We won't see the likes of Manchester United manager Alex Ferguon again


We won't see the likes of Manchester United manager Alex Ferguon again
Alex Ferguson.

There is a very good lunchtime program on the Irish music station Spin FM every weekday, a magazine show presented by the very professional Jonathon McCrea and the very lovely Clare McKenna.

Clare is an old friend from the days when she worked with Mick McCarthy’s backroom team in Ireland, long before she found fame on the wireless so to speak.

Jonathon I know only through work, his and mine. He’s a very mild mannered presenter who uses subtlety to get his point across and charm to get the story from those he interviews.

He’s also a bit of football fan as I know well from various appearances on the show going back to the days when it was presented by a young man called Vinny O’Dowd, who is now seeking his fortune in London with Sky News, an organization that knows talent when it sees it.

Last week, less than 24 hours after this column went to bed for another seven days, I got chatting to Jonathon live on air again as the news broke that Alex Ferguson had quit as manager of Manchester United football club.

As the world of soccer got used to the idea that the hardest man in the game had just announced his departure from the hardest job in football, we chatted on air about the implications and otherwise of the breaking news.

In the course of chat I discovered two things about Jonathon. One, he’s a Liverpool fan when I, for some reason or other, had always assumed him to be a Chelsea supporter.

Secondly -- and more importantly given the subject matter -- I found out last Wednesday that Jonathon cannot remember anyone other than Alex Ferguson managing Manchester United FC.
That’s an incredible stat and one that Jonathon shares with so many others. Fergie was appointed to the job when Jonathon was still a baby. He’s the only United boss he can remember.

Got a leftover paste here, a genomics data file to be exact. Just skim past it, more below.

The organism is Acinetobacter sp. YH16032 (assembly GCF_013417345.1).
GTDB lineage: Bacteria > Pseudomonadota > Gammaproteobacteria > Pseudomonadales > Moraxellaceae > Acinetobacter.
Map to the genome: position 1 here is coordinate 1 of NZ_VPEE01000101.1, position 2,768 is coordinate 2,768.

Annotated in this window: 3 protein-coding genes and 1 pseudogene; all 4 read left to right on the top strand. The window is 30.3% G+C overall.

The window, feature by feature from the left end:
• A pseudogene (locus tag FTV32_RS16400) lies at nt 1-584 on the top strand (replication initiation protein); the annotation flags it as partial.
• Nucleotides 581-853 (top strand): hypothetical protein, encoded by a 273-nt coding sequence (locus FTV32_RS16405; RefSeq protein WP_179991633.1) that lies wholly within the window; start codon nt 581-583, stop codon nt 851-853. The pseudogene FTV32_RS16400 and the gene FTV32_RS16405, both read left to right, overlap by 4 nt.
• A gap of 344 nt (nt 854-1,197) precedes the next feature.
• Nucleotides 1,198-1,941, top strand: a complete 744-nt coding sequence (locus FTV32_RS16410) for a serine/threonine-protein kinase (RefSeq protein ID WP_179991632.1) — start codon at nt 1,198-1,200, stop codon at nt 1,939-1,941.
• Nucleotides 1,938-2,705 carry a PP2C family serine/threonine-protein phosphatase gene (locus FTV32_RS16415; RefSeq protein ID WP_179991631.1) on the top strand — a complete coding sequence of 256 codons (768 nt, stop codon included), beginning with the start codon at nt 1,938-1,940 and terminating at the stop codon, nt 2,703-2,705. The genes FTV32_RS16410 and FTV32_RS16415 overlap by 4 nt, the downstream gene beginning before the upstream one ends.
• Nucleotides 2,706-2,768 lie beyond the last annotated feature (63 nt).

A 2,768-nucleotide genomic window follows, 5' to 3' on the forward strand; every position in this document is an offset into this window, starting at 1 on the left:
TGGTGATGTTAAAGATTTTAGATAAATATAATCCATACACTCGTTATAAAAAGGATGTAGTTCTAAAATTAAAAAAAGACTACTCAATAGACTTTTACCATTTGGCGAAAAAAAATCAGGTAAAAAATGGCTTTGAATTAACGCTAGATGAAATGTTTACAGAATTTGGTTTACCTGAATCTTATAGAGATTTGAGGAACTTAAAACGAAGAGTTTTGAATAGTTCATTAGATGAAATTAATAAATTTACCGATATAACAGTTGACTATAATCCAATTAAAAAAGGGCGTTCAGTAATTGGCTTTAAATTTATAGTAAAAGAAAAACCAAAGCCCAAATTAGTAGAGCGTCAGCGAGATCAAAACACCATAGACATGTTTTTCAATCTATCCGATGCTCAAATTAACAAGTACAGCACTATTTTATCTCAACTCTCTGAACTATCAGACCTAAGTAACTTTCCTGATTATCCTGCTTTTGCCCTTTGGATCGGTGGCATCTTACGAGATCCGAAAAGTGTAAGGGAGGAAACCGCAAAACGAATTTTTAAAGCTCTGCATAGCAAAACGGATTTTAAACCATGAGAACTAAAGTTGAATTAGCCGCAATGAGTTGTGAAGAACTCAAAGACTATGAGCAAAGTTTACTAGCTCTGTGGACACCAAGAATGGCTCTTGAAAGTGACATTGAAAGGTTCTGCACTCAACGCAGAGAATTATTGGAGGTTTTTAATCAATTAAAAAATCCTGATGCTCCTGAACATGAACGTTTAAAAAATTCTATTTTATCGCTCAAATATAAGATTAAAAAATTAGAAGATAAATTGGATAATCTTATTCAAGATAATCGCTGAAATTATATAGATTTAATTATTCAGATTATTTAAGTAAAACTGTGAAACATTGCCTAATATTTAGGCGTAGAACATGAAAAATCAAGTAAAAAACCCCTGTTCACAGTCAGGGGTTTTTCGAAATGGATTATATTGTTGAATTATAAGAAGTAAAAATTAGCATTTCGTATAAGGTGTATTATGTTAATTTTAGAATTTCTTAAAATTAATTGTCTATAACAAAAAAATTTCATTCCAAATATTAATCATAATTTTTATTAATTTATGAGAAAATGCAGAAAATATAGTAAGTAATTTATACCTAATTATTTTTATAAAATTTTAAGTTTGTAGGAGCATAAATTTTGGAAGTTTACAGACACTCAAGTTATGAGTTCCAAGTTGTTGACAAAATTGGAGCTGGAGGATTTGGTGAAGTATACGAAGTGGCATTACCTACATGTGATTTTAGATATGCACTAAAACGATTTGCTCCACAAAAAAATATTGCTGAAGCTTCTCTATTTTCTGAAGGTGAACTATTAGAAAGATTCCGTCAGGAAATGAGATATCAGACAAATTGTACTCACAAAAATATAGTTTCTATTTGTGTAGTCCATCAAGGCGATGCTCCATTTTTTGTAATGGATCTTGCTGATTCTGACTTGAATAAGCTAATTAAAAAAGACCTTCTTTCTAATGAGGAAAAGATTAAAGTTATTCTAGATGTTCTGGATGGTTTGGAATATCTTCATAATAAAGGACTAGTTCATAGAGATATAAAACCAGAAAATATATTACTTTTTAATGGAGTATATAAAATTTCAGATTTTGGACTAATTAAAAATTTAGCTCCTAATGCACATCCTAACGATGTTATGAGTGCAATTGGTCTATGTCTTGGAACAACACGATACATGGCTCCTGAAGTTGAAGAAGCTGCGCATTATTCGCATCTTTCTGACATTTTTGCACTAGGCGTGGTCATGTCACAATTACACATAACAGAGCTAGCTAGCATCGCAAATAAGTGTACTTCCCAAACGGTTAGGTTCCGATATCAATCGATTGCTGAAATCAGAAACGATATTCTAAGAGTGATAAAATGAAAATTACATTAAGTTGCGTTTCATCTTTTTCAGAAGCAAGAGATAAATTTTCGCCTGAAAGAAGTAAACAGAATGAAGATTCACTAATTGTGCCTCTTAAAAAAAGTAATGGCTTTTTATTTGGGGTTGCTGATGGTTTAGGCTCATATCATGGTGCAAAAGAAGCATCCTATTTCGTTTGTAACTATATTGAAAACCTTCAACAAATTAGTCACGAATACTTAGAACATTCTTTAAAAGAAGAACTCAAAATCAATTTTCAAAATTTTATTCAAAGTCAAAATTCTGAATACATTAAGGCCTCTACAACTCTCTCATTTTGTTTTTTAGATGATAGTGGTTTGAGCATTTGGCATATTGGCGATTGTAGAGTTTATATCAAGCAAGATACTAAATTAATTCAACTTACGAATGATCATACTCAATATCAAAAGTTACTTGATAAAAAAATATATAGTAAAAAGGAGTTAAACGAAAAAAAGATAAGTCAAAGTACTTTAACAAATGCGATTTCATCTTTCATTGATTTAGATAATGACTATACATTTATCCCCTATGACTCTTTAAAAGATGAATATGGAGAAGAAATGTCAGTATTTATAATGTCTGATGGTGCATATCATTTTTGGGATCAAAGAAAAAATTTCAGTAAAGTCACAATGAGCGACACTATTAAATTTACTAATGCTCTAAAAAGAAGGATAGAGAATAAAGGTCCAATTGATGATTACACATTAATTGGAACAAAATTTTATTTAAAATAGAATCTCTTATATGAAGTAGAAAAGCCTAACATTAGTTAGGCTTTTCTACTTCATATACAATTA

Ryan Giggs and Paul Scholes, who’s also retiring after the final game in the Premier League this Sunday, can go one better than that. They’ve never played for any other manager in their professional careers.

That tells you something about the longevity of Alex Ferguson, a man who won 38 trophies with the Red Devils including two European Cups.

He lasted 26 years at the club and bows out gracefully at the age of 71. He became the most successful manager the British game has ever seen.

He molded more than one team of title winners.  He got the best out of Roy Keane and Eric Cantona and so many other Manchester United greats.

More than anything, though, he got the best out of Manchester United. He dragged the club from the shadows of the Busby Babes and created his own legacy at Old Trafford.

He made the hard decisions when he had to. He was ruthless when he needed to be, no more so than on the day he told Keane he was no longer wanted by the club.

He made a few mistakes, like announcing at the start of the century that he was ready to quit before he realized that was the furthest thing from his agenda.

But he did it all – as the song says – his way, even down to announcing his retirement at a time when everyone else thought he would gear up for one last Champions League run and win next season.
He leaves United on Sunday as he has managed the club – on his terms and his alone.

That trait, more than any other, will never be seen again in the English game, a game now hell bent on a rapid turnover of managers once success goes off the radar. And he knows it.

Life will carry on next season without Fergie. Everton’s David Moyes has already been appointed as his successor on a six-year contract worth over $50 million, and other clubs in England will have new bosses in the dug-out as well.

On Monday night, just as the papers were going to press, United’s noisy neighbors announced that Roberto Mancini had been sacked as Manchester City boss, with the Malaga coach Manuel Pellegrini his likely successor.

So here’s one more amazing stat before we part company for another week. Three managers won domestic trophies in England in 2012 – Mancini with City in the Premier League, Kenny Dalglish with Liverpool in the League Cup and Roberto Di Matteo with Chelsea in the FA Cup. All three have since been sacked.